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Case Study

A 27-year-old woman who has attended the CRC since she was a baby describes what it's like

Mary, who has severe cerebral palsy, has relied upon the CRC since she was just 8 months old.

IN THE EXTENSIVE report by HSE director John Cregan into the goings-on at the CRC, he repeatedly stresses how so many people depend upon the services at the clinic.

While the financial practices at the Central Remedial Clinic were – to put it mildly – badly handled, thousands of people rely upon the Clontarf clinic to provide help and support in their daily lives.

In the report, Cregan included the story of one woman as an example of the kind of help that people received.

The 27-year-old woman is identified as Mary, but the report notes that her name was changed to protect her privacy.

Mary was first referred to the CRC when she was 8 months old after it was found that she had signs of cerebral palsy. She had been born prematurely at the Rotunda Hospital and Dublin and had needed ventilation after birth, and had been monitored by doctors for some time afterwards.

From the age of nine months, she began a physiotherapy programme at the CRC.

Soon afterwards, Mary’s family met with a paediatrician at the CRC who said that while she had made some developments, she had significant development delay.

When she was around 15 months old, the consultant diagnosed cerebral palsy spastic quadriplegia – a type of cerebral palsy which affects the entire body. A social work team began to work with her family to support them.

As a toddler, Mary began to attend the speech and language therapy department at the CRC, as well as physio, occupational therapy and speech and language therapy on a regular basis. The team also visited her family at home when necessary.

The report notes that because the family had no transport, the CRC brought Mary and her family to the clinic for all appointments.

At the age of 3, Mary started in the CRC’s pre-school and settled in well. She got intensive therapy during the day, while her mother, who was living in very difficult social circumstances, got extensive support from the social work department.

At the age of 4, Mary began attending the CRC’s primary school. She was provided with supports throughout her primary school years, included a wheelchair and a speech augmentation system because she had significantly reduced speech intelligibility.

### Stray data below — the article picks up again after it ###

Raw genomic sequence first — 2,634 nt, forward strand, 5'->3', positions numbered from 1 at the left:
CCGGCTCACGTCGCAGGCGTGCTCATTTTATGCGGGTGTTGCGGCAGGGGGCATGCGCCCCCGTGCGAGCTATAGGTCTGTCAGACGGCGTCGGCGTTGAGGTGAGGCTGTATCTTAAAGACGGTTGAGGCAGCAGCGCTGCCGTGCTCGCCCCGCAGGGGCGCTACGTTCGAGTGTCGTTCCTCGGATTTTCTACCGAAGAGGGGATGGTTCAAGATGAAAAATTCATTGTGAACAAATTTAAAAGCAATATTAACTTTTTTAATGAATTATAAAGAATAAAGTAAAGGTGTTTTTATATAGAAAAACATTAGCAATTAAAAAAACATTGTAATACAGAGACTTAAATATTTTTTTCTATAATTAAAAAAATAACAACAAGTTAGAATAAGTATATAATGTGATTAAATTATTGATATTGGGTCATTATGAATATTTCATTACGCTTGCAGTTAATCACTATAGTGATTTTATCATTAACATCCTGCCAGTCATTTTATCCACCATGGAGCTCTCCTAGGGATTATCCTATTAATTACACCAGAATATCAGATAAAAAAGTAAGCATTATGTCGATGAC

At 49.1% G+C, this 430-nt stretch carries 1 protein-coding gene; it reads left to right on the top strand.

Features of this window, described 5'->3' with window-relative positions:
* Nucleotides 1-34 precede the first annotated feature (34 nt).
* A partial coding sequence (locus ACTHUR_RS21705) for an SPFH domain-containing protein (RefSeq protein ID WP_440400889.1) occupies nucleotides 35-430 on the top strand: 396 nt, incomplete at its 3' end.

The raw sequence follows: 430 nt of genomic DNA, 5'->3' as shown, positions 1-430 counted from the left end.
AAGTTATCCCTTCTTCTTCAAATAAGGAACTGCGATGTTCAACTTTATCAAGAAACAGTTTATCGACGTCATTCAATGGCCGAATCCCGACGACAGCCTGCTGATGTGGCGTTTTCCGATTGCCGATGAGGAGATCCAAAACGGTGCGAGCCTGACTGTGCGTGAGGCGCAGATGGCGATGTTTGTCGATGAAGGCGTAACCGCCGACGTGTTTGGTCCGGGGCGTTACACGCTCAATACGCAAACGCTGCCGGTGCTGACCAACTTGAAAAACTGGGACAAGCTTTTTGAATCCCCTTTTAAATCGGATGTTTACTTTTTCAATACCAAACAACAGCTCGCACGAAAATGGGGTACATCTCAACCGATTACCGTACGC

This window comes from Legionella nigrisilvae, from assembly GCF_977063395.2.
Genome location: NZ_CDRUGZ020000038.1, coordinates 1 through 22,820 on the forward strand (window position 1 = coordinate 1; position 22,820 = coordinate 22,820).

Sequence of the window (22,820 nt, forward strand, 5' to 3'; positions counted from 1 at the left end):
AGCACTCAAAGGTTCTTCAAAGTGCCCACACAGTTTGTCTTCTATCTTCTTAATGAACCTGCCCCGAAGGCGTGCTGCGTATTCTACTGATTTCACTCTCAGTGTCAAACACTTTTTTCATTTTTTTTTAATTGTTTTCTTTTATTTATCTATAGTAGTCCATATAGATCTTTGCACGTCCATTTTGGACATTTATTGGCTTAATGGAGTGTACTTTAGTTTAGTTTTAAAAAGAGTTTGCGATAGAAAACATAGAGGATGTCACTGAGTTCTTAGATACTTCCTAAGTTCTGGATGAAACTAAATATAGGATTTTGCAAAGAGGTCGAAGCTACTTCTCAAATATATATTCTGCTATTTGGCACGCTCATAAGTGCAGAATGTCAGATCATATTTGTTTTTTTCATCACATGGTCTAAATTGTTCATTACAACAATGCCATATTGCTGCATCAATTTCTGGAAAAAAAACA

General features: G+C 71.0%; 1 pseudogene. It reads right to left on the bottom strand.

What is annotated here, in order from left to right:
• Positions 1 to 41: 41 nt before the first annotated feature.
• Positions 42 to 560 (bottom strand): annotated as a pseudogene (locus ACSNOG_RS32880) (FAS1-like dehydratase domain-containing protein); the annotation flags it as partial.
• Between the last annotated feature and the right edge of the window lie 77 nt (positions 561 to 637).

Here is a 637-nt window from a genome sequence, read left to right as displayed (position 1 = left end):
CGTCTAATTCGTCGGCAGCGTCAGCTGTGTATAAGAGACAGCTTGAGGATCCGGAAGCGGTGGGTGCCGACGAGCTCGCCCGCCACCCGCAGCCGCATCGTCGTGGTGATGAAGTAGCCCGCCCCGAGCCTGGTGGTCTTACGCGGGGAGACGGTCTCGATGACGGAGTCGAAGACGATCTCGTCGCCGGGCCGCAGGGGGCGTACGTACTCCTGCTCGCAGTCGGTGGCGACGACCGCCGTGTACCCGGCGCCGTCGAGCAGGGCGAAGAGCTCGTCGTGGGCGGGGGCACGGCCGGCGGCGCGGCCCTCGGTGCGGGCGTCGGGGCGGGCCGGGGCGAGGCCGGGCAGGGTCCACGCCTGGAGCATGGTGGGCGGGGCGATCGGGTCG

When she was 8, she had the first of a number of orthopaedic interventions to prevent hip dislocation, which is a major risk for children with severe cerebral palsy. The surgery required intensive physiotherapy and hydrotherapy.

In her early teens, Mary’s family situation deteriorated and the social work department organised for the CRC home support worker to visit her home to provide a break for her mother and some social support for Mary. The department also provided intensive counselling for Mary’s mother and regular respite breaks for Mary.

When she was 15, Mary began to express her increasing unhappiness with her situation and her feelings of social isolation. She was seen regularly by a psychologist at the CRC to help her to cope with this.

She was also taught to use a computer in a school setting  to help increase her level of independence.

As she came close to finishing up school, a plan was put in place for her life after secondary school to make sure that she would be as independent as possible.

Mary joined the CRC’s two-year transition programme when she left school, which helps with the individual needs of school leavers who have a significant disability. After finishing, she began a rehabilitative training programme to further develop her independence and other skills.

Now, at the age of 27, Mary attends CRC’s day programmes. She chooses which activities she wants to be involved in and, the report notes, is actively involved in developing her own plan about the things that are important to her.

The case study is interesting because it highlights the day-to-day work of the CRC in a way which has not been at the centre of all of the attention the clinic has received over the last six months.

Read: The report into the CRC says it only set up its side charity to get more money from the HSE > 

Read: Newly appointed CRC board will receive no remuneration > 

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